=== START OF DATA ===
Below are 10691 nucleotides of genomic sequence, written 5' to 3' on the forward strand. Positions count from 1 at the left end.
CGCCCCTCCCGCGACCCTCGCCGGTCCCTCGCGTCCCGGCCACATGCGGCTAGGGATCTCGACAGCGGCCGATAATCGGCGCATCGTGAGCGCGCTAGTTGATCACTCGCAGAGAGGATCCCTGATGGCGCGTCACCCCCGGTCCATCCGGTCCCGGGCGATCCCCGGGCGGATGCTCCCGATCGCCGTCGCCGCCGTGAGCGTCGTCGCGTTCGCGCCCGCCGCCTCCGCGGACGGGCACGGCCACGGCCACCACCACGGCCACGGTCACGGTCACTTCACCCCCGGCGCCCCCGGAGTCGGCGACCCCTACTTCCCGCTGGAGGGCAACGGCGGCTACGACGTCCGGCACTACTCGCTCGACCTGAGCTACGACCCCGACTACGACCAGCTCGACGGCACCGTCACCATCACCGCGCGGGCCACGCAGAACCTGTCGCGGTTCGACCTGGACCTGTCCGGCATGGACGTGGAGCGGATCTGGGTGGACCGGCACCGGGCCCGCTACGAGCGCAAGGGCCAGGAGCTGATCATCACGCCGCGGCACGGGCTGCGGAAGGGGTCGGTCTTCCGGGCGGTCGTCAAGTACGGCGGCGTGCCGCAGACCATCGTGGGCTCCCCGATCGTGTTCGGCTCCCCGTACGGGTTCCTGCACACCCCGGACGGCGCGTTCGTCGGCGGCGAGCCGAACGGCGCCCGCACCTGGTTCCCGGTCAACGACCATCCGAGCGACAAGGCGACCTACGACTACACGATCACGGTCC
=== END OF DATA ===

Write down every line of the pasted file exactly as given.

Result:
Below are 10691 nucleotides of genomic sequence, written 5' to 3' on the forward strand. Positions count from 1 at the left end.
CGCCCCTCCCGCGACCCTCGCCGGTCCCTCGCGTCCCGGCCACATGCGGCTAGGGATCTCGACAGCGGCCGATAATCGGCGCATCGTGAGCGCGCTAGTTGATCACTCGCAGAGAGGATCCCTGATGGCGCGTCACCCCCGGTCCATCCGGTCCCGGGCGATCCCCGGGCGGATGCTCCCGATCGCCGTCGCCGCCGTGAGCGTCGTCGCGTTCGCGCCCGCCGCCTCCGCGGACGGGCACGGCCACGGCCACCACCACGGCCACGGTCACGGTCACTTCACCCCCGGCGCCCCCGGAGTCGGCGACCCCTACTTCCCGCTGGAGGGCAACGGCGGCTACGACGTCCGGCACTACTCGCTCGACCTGAGCTACGACCCCGACTACGACCAGCTCGACGGCACCGTCACCATCACCGCGCGGGCCACGCAGAACCTGTCGCGGTTCGACCTGGACCTGTCCGGCATGGACGTGGAGCGGATCTGGGTGGACCGGCACCGGGCCCGCTACGAGCGCAAGGGCCAGGAGCTGATCATCACGCCGCGGCACGGGCTGCGGAAGGGGTCGGTCTTCCGGGCGGTCGTCAAGTACGGCGGCGTGCCGCAGACCATCGTGGGCTCCCCGATCGTGTTCGGCTCCCCGTACGGGTTCCTGCACACCCCGGACGGCGCGTTCGTCGGCGGCGAGCCGAACGGCGCCCGCACCTGGTTCCCGGTCAACGACCATCCGAGCGACAAGGCGACCTACGACTACACGATCACGGTCC